February 28, 2012

Wellness Team encourages university community to get moving

Posted: February 28, 2012
Simply standing up while you work can help combat the negative effects of a sedentary lifestyle.

The evidence is substantial – sitting all day is detrimental to your health.

Consider these statistics:

• According to a recent American Cancer Society study, women who sat six or more hours a day have a 37 percent higher risk of death than those who sat fewer than three hours daily. The rate for men was 18 percent higher than those with a more active lifestyle.

• Another study from Australia published by the journal Circulation found that there is an 11 percent increased risk of dying for each hour of television watched per day, suggesting that there may be a connection between sedentary lifestyle and several indicators of cancer risk such as body weight, inflammation and insulin resistance.

• American workers have become increasingly sedentary with jobs requiring moderate physical activity falling to just 20 percent currently from about 50 percent in 1960, according to the journal PLoS One.

Battling the bulge and risk to health that results from too much inactivity is a primary goal of the Arizona State University Wellness Team, made up of personnel from throughout the university who work on initiatives to boost employee health. The team’s work is in line with the mission of ASU’s academic and research initiatives to bring about new healthcare models by moving to positive lifestyle choices.

Recent initiatives include encouraging NEAT activities that can counter the effects of sitting for hours on end. NEAT is a term coined by Mayo researcher James Levine for “non-exercise activity thermogenesis” or simply moving about in daily life without undergoing a major aerobic workout.

Walking workstations have been set up in some university departments to enable employees to be more active while doing their jobs. Employees set their speed up to 2 miles an hour on a treadmill and can adjust the desktop to a comfortable height while they work and walk.

“Standing burns twice as many calories as sitting, and walking burns even more,” said Terri Shafer, associate vice president of Marketing and Strategic Communications in the Office of Public Affairs and a member of the University Wellness Team. “Answering email or doing other computer- or phone-based work for just two hours a day on a walking workstation goes a long way in offsetting the negative effects of a sedentary lifestyle.”

Shafer lost 15 pounds last year by changing her diet and boosting activities such as taking the stairs and using the walking workstation most days a week. She has noticed an increase in energy and productivity since becoming more active throughout her work day.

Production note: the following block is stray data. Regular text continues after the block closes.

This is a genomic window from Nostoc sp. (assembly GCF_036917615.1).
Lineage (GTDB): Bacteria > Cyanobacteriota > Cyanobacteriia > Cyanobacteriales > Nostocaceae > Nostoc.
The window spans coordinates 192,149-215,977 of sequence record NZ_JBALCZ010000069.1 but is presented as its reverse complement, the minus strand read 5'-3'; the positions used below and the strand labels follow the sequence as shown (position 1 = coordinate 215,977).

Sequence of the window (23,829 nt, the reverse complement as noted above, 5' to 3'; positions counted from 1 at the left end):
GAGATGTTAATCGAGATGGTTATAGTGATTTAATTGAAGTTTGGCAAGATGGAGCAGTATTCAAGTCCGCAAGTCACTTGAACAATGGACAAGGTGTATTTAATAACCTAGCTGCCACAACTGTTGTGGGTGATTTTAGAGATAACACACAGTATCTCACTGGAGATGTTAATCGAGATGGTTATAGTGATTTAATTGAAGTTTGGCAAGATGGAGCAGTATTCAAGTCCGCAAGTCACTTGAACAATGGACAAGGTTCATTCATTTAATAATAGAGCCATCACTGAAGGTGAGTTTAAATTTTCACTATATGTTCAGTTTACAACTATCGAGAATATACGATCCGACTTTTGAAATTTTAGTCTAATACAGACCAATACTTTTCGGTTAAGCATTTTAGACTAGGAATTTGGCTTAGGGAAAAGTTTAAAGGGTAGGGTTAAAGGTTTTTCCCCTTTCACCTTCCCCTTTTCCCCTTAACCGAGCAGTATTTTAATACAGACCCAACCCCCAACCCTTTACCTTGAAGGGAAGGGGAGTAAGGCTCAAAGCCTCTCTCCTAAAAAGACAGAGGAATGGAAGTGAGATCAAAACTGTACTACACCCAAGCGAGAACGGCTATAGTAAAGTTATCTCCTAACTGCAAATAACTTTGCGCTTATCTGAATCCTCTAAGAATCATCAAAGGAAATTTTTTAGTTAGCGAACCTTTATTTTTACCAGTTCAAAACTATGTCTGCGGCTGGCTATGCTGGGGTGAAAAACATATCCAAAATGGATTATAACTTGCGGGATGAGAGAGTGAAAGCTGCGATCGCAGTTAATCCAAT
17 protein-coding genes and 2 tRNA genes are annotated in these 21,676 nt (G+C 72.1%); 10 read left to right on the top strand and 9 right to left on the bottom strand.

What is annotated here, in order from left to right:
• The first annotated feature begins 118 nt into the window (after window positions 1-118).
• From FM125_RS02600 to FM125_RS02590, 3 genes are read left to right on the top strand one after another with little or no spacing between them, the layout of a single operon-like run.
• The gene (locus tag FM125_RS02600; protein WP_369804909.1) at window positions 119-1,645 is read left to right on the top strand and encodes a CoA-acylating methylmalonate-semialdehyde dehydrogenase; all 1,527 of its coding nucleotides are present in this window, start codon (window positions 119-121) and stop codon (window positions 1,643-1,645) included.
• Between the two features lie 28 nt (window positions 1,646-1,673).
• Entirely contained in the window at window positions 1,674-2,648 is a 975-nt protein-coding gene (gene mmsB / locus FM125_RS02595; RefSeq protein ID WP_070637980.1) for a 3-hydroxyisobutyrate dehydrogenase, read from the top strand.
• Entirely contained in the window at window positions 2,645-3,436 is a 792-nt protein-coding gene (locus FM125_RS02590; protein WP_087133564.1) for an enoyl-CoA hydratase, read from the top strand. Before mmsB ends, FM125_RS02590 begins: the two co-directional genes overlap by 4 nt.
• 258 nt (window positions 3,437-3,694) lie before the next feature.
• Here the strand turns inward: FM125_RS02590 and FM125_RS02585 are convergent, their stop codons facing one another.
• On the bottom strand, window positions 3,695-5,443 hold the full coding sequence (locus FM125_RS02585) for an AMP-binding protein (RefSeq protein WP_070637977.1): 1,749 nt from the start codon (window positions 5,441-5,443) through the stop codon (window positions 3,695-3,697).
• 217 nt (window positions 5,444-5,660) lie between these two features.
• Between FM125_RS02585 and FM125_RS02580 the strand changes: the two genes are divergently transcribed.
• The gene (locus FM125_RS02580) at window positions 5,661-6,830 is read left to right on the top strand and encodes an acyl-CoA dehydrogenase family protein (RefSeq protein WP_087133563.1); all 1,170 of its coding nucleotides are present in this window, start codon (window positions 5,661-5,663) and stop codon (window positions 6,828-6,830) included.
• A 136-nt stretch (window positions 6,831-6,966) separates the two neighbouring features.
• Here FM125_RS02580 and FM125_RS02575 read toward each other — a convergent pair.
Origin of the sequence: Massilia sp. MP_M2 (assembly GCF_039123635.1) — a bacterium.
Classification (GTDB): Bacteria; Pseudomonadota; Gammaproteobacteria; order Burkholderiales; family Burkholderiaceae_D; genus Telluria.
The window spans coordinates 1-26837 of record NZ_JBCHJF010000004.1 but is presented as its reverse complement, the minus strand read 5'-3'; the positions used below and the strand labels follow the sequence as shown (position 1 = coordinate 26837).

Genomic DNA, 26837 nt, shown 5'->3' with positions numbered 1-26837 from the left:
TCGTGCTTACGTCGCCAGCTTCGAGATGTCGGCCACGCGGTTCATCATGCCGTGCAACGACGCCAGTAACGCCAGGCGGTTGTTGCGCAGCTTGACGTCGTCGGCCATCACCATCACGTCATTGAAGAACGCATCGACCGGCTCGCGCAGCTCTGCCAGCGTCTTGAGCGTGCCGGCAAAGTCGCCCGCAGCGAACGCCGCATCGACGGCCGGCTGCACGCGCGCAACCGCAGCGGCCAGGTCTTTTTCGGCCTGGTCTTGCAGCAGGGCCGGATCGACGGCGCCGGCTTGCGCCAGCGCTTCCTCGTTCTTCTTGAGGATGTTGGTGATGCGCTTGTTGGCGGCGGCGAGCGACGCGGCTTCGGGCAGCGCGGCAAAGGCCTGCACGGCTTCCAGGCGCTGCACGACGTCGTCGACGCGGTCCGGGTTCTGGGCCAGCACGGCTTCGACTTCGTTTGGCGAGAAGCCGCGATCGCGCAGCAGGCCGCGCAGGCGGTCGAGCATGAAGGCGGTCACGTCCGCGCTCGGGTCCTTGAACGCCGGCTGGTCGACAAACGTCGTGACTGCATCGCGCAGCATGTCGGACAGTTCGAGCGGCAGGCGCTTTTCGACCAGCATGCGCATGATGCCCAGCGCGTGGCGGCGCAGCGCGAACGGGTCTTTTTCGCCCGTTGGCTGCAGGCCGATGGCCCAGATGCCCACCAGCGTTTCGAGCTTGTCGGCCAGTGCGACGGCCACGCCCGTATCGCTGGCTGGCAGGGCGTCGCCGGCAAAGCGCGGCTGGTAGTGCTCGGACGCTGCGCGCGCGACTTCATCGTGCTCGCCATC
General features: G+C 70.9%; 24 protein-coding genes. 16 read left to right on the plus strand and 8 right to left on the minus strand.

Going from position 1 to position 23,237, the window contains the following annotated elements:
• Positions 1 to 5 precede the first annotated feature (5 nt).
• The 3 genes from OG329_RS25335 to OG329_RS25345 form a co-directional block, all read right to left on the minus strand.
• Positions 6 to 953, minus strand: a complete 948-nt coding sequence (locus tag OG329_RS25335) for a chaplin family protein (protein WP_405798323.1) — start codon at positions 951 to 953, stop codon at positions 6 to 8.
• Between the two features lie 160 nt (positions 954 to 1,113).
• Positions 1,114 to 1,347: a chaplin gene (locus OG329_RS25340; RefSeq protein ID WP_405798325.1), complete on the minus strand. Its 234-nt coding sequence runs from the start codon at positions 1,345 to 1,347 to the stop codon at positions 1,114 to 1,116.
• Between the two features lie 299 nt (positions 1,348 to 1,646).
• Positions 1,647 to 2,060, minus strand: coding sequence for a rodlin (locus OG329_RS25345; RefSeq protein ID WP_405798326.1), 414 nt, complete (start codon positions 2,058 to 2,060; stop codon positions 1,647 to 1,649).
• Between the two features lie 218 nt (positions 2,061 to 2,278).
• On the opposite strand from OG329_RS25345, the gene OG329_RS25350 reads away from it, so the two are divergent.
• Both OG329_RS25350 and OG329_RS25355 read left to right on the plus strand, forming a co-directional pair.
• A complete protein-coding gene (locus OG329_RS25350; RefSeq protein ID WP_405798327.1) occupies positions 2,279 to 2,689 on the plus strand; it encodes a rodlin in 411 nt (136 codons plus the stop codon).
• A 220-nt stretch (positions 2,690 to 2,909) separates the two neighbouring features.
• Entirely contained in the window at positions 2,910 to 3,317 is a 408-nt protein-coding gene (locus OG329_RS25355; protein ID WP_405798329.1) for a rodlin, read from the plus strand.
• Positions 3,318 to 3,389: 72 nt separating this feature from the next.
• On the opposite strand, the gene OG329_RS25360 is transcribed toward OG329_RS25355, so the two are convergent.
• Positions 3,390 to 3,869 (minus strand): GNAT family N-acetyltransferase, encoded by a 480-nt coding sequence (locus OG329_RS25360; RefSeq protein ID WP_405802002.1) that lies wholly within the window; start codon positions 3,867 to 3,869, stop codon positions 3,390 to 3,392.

Encouraging people to move more at work is relatively easy and straightforward when employees incorporate practices such as going to a co-workers desk to talk rather than sending an email, holding meetings standing up, using exercise balls instead of chairs and taking theraband (rubber pieces used for resistance training) stretching breaks, said Jillian McManus, ASU director of Organizational Health and Development.

“Therabands can literally fit in your purse or desk drawer,” McManus said. “It allows you to do resistance training in five minutes right at your desk.”

Part of the challenge of creating a fit workforce lies in changing the culture of a workplace into one that doesn’t sit around. McManus suggests having walking meetings, making sure you have a pair of sneakers under your desk so walking is more comfortable and walking to meetings or appointments instead of taking a cart or driving.

“Every step counts,” McManus said. “There is a large amount of research that shows that activity has tremendous effects on health regardless of weight.”

Improving cardiovascular health and reducing risk factors for chronic conditions – diabetes, obesity, heart disease, depression – are a few of the benefits of moving more, she added.

“Several conditions have co-morbid tendencies such as obesity and heart disease or depression and diabetes,” McManus said. “An effective intervention for all of these chronic conditions is exercise. It can have a profound impact with very few negative side effects.”

Taking the time to invest in your health becomes increasingly urgent when one takes into account the rise in obesity rates that have skyrocketed in recent years.

“The obesity trend is incredibly alarming. The majority of people in the United States will meet the criteria for obesity in the near future,” McManus said.

People who do start making activity part of their routine should see an increase in productivity, decrease sick time and lessen or reverse their chances of developing chronic conditions. And, it’s often a good idea to check with your doctor before starting an exercise program, she added. 

Julie Newberg , julie.newberg@asu.edu
Media Relations